1. Helping to calm the mind;
  2. Assisting in the maintenance of effective eyesight and hearing;
  3. Promoting good quality sleep;
  4. Aiding foot health as it alleviates pain, improves muscle tone and nourishes the skin;
  5. Helping to calm and maintain the ‘Vata dosha”, which if present to excess is regarded in Ayurveda as the major cause of illness in the body.
Theresa Banovic

Theresa Banovic is a BWY yoga instructor and wellness advocate. She provides Padabhyanga by appointment at Mokshala Yoga Studio, Saffron Walden, Essex. Contact her at breatheformrelax@gmail.com. For Ayurvedic massage training levels one to four, contact www.retreatme-retreats.co.uk.

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Healing approaches

Yoga Nidra: Learning to relax, consciously

Yoga Nidra Savasana pose

By Theresa Banovic, yoga and yoga nidra teacher

Yoga Nidra is a powerful meditation technique, based on ancient tantric practices, that helps you learn to relax consciously.

You may feel as if you are relaxing when you lounge on the sofa with a cuppa, watch TV, or read a book, but such activities will never meet the body’s need to relax completely. Even sleep is not actually regarded as relaxation from a Yoga Nidra point of view.

Instead the idea is that true relaxation takes us far beyond any sensory diversions. When our consciousness remains connected to our senses, we become less receptive. But when experiencing Yoga Nidra, it is about remaining aware while turning inwards, away from outer experiences to settle into a state of deep calm.

So just how does this happen? When practising Yoga Nidra, you generally lie down flat on your back on the ground (in yoga, this is known as Savasana pose) – although resting in a semi-reclined position or sitting in a chair is fine too if lying is not possible for you. Make sure you are as comfortable as you can be by wearing warm clothes, socks and even a lovely eye pillow infused with essential oils if you like. Blankets, cushions and bolsters can also help here too.

Your teacher/guide/recording will then lead you through breath awareness exercises, before systematically referring to different parts of the body fairly swiftly. All you need to do is mentally repeat each body part to yourself, place your awareness there and feel the area relax.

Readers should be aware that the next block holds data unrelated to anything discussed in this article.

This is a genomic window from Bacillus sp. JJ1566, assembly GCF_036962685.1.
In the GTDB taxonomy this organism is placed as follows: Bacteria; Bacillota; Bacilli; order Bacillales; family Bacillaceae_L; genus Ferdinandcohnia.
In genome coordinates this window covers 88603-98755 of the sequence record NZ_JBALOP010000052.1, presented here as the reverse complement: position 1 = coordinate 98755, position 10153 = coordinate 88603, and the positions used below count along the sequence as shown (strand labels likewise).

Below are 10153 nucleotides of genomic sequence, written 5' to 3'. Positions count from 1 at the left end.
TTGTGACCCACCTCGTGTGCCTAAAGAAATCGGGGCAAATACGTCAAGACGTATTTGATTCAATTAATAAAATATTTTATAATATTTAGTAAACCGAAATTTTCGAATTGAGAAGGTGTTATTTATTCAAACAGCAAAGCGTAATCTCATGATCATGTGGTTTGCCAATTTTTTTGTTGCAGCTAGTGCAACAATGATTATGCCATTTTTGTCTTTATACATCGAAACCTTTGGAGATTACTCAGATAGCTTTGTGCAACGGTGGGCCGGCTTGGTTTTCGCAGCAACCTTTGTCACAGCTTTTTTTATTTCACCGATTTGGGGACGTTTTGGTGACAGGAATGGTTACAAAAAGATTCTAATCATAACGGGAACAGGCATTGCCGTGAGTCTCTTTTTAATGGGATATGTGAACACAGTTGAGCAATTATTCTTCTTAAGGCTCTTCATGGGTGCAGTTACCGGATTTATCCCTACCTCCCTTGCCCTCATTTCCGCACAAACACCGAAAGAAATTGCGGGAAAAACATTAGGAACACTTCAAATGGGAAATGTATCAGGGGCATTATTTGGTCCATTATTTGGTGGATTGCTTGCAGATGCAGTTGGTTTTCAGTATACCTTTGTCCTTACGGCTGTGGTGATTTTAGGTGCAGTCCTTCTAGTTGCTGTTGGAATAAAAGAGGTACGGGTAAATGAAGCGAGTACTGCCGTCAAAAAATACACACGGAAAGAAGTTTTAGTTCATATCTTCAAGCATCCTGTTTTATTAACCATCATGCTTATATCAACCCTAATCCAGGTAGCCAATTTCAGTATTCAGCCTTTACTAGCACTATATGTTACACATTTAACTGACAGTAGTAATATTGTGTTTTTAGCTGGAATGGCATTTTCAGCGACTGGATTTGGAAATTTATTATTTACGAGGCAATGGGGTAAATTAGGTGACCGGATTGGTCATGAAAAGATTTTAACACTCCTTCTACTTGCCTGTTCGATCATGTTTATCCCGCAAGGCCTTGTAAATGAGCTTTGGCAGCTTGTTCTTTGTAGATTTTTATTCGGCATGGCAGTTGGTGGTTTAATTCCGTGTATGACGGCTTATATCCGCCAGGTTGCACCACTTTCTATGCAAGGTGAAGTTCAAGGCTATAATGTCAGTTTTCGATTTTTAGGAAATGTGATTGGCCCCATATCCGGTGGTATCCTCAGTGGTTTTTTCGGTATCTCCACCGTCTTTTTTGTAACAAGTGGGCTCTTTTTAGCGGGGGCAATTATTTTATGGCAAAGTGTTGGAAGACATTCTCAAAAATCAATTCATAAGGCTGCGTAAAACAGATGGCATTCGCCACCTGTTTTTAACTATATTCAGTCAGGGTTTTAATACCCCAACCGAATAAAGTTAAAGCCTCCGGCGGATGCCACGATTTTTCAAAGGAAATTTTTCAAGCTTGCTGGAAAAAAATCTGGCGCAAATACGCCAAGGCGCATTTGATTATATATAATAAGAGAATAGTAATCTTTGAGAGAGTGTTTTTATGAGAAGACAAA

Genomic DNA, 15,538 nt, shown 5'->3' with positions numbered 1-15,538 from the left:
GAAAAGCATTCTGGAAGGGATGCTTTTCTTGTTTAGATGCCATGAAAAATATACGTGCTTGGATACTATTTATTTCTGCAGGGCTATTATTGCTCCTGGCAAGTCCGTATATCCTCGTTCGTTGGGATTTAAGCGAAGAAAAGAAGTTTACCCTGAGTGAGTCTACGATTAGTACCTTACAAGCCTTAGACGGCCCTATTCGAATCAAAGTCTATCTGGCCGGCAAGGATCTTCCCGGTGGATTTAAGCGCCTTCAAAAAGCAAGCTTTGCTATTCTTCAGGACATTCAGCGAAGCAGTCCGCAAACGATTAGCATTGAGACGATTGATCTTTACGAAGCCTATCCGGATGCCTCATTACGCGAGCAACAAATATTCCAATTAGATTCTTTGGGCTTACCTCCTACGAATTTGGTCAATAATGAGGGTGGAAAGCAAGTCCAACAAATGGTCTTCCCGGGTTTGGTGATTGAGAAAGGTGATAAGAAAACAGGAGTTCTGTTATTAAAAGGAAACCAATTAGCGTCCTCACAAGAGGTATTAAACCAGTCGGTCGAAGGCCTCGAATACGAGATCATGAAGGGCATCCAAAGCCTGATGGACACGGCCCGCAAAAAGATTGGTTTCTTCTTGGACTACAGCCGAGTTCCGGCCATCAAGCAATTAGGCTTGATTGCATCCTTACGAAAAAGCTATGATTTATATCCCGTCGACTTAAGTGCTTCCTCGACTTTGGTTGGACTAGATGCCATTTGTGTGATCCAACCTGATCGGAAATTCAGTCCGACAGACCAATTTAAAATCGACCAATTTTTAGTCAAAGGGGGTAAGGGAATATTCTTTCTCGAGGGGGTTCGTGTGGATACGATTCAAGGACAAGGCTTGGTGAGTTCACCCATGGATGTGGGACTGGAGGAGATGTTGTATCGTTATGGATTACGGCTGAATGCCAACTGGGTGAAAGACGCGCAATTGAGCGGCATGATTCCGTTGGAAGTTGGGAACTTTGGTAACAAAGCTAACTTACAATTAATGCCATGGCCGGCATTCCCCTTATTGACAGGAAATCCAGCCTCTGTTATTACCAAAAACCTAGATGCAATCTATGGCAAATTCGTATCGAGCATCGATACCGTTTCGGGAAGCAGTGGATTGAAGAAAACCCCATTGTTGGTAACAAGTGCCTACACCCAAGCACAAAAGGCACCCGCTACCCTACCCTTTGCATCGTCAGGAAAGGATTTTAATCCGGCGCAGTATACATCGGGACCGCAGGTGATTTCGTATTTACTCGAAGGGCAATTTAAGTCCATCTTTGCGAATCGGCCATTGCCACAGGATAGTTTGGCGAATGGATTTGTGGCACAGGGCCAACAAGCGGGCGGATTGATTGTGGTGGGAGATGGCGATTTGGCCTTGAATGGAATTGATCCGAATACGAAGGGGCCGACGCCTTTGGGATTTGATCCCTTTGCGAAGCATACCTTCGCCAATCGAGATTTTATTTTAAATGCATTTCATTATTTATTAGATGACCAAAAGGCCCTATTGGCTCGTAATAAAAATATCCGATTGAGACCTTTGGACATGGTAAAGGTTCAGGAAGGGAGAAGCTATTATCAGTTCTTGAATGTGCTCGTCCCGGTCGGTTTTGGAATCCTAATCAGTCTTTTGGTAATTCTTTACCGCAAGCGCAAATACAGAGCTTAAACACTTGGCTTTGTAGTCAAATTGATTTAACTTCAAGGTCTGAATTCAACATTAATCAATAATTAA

There is no need to move. It is more about listening, trying to surrender to the experience and going with the flow of this wonderful healing practice.

Om mantra

Experiencing deep relaxation

The idea is to keep your mind moving from point to point, remaining aware of every experience. Deep relaxation should take place at a cellular level, enabling physical, emotional and mental tensions to be released. Ideally, you should try not to fall asleep – although sometimes it is simply not possible.

When we relax deeply with the help of Yoga Nidra, we clear a space for the unconscious and subconscious levels of the mind to open and become really receptive. This means that, if we plant an idea there at this time, it will become very potent – like planting a seed and watching it grow.

So it is very important to make an intention, or Sankalpa, at the start. This can act as a positive way of focussing on the direction you would like to take in life, something you would like for yourself such as a new job or better health, or something you would like to give up. It could be a future goal, or even a simple act of gratitude.

Swami Satyananda described Yoga Nidra as an invaluable stress management tool, which could even be used to learn a language or other subject. In truth, it can be used to train the mind to accomplish anything.

It is usual to make a Sankalpa every time you practice Yoga Nidra, although it makes sense to stick to the same one for a while – and, if you use the technique regularly, you should be able to notice a change. In fact, if you choose to practice Yoga Nidra regularly, it will inevitably become an integral and invaluable part of your life.

Theresa Banovic

Theresa Banovic is a BWY yoga instructor and wellness advocate. She teaches Hatha yogaRestorative yoga and the Yoga Nidra meditation technique in a class setting, while offering yoga and massage retreats in both the UK and Portugal too. Theresa is also a trained provider of Ayurvedic massage.